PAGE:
Sing Your Song

Mon May 21 8:15 Wed May 23 7:30
(US / 2011 / dir by Susanne Rostock)
Unrated / 105 mins.
“If we take time to understand each other, together we can turn the world around,” says singer/activist Harry Belafonte.
Essentially on the frontlines of every progressive political battle in modern memory, Belafonte claims he “just can’t let them win,” referring to the racists, warmongers, and government malefactors he’s spent a lifetime fighting. After being blacklisted in the McCarthy era, the singer marched with the Rev. Martin Luther King Jr. in the civil-rights era, worked against apartheid in South Africa, fought hunger through instrumental work with USA for Africa, and worked to combat gang violence through programs with inner-city youth. A remarkable man, his story reminds us of the power of art to change lives and that one person can, indeed, make a difference. Speaking in his warm, mellow voice, Belafonte narrates the film, making it a personal and intimate experience. Now in his mid-80s, he notes at the end that perhaps it would be pleasant to live out his remaining years in luxury and reflection — but that “there’s just too much in the world to be done.”

“To call SING YOUR SONG an epic might seem overblown, but it isn’t just the story of man, but the story of a country and a century”.
– John Anderson, Variety

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Irene’s Survivors: A Scoharie Story

Sunday May 20 at 1:00
*FREE SHOW with student filmmakers In Person
Near the end of the summer, I drove through the village of Schoharie, NY and was amazed at the devastation caused by Hurricane Irene.  I thought it would be a great opportunity for my Introduction to Broadcast Journalism/Television class to create a mini-documentary about how this storm affected this community.  One of our science teachers, Tara Miller is from Schoharie and was instrumental in getting us contacts.  We visited many individuals, including some high school seniors, conducted interviews and shot still shots and B-roll (additional footage used with a voice over).  All of the Red Hook students received training using professional grade video cameras, learned about white balancing, lighting, recording sound using different kinds of microphones and non-linear editing using Final Cut Pro software.  We filmed over eight hours of footage, which was finally cut down to just under an hour long.  These students experienced a once in a lifetime opportunity and created an informative piece that hopefully can be used to raise awareness and /or funding to help your village with their struggles.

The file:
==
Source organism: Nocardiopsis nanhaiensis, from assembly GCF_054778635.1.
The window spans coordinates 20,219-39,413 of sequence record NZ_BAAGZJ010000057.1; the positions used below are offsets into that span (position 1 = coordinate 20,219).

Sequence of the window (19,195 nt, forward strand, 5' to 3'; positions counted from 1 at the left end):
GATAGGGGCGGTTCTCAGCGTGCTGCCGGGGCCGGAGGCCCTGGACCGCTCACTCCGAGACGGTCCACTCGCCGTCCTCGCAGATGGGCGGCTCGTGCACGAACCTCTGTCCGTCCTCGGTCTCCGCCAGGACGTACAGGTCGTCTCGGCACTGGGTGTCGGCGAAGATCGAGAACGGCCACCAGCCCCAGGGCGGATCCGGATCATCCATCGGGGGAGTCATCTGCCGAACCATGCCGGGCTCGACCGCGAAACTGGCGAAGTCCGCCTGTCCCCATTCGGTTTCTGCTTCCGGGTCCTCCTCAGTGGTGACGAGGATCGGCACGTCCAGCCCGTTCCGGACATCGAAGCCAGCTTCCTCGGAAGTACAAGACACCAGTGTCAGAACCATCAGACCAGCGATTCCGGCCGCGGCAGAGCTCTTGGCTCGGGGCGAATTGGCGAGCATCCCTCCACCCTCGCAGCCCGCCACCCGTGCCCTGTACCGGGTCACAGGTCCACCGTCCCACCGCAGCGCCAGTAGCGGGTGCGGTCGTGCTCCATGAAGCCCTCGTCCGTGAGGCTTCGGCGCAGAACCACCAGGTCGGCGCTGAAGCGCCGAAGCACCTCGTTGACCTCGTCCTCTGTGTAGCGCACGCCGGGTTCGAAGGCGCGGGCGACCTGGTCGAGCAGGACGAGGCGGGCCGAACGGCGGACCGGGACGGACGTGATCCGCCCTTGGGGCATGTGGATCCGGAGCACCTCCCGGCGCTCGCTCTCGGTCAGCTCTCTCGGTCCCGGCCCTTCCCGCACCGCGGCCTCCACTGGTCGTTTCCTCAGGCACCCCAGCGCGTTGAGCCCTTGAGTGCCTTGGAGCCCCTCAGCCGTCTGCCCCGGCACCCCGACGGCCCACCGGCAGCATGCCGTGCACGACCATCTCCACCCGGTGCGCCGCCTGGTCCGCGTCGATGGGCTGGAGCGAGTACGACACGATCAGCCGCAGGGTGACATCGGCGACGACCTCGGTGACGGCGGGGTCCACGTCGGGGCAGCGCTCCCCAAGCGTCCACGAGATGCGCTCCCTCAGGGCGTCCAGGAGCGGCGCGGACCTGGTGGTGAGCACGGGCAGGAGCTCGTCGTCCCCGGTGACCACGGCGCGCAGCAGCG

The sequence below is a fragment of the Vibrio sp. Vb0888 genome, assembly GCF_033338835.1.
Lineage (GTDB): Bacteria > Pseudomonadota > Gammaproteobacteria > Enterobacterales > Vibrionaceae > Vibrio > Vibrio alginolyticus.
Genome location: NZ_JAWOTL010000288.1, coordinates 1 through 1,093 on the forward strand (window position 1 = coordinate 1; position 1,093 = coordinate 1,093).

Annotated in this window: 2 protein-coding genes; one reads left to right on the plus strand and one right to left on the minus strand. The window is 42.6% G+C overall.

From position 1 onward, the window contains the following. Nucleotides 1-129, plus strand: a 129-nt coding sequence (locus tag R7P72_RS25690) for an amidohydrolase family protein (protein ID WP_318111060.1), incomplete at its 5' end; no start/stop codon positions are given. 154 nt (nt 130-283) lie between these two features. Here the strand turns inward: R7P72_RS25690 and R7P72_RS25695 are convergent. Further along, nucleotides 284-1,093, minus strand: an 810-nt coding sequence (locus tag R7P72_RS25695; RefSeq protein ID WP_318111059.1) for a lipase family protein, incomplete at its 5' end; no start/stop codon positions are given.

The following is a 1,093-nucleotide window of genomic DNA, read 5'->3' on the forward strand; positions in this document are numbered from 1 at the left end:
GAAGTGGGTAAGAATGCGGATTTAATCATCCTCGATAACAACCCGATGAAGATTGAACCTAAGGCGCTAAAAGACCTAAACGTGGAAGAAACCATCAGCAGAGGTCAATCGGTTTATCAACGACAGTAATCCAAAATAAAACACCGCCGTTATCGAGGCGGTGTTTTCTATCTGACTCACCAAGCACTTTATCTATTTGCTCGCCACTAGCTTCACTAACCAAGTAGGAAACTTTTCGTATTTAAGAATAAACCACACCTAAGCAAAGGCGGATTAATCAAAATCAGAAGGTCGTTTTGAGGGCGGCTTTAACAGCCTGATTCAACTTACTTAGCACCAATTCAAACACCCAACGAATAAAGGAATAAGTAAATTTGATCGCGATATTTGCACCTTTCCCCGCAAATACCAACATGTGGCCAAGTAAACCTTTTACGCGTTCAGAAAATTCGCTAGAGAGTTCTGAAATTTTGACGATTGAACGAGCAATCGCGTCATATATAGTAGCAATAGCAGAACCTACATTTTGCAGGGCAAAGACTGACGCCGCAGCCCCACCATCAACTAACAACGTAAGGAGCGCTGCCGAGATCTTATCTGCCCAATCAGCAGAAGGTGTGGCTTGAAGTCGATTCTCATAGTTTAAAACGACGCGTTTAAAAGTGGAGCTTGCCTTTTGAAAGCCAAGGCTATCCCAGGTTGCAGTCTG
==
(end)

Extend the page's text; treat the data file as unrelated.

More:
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Rabbit à la Berlin

Tues May 22 at 6:00

(Germany & Poland / 2009 / dir by Bartosz Konopka)
Unrated / 51 mins.
Narrated with the wonder and genteelness of a storybook, this Oscar nominated documentary – a fascinating look at history through the eyes of animals – explores the world of the thousands of wild rabbits who lived in the Death Zone of the Berlin Wall.
For 28 years, the strip of earth enclosed between the two walls was a safe enclave for rabbits. Full of grass, the zone had no predators and guards to ensure that no one disturbed them. But while the dismantling of the Wall in 1989 may have been a source of great joy for some, it had a catastrophic effect on the population. “For the rabbits, it was like an exodus. It was very dramatic and terrifying for those animals,” the 37-year-old Polish director says. “In the fate of those rabbits, there was some kind of prediction: a bad weather forecast for people.” Serving as an allegorical tale of a totalitarian system, Rabbit à la Berlin ingeniously captures a historical moment from a vantage rarely seen.

“If Werner Herzog remade WATERSHIP DOWN, this would be his template…a lovely modern mini-myth, sarcastic and Beatrix Potter-y in turn.”
– Michael Atkinson, Village Voice

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Disco and Atomic War

Wed May 23 at 8:15
Sun May 20 at 7:30
(Estonia / 2009 / dir by Jaak Kilmi)
UR / 80 mins.
Blending delightful dramatic reconstructions with kitschy retro footage, Disco and Atomic War interweaves intrigue and hilarity to tell the tale of ordinary citizens engaging in illegal activities to circumvent a propagandistic media.
When a giant antennae was constructed in 1980s Finland, ordinary citizens in Talinn, Estonia learned how to use copper pipes, mercury thermometers, and other found objects to make their own illegal receivers. Before long, rock ‘n roll and disco music, hit shows like Dallas and Knight Rider, and movies such as Star Wars and Emmanuelle permeated the country’s borders. To combat the “soft power” of Western pop culture, the Soviet state took increasingly absurd, ultimately futile lengths to maintain control over the viewing habits (thus, the hearts and minds) of Estonian citizens. With its colorful staging and ironic musings, Kilmi’s film creates an unforgettable portrait of people engaging in subtle subterfuge to evade state power.
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Resurrect Dead: The Mystery of the Toynbee Tiles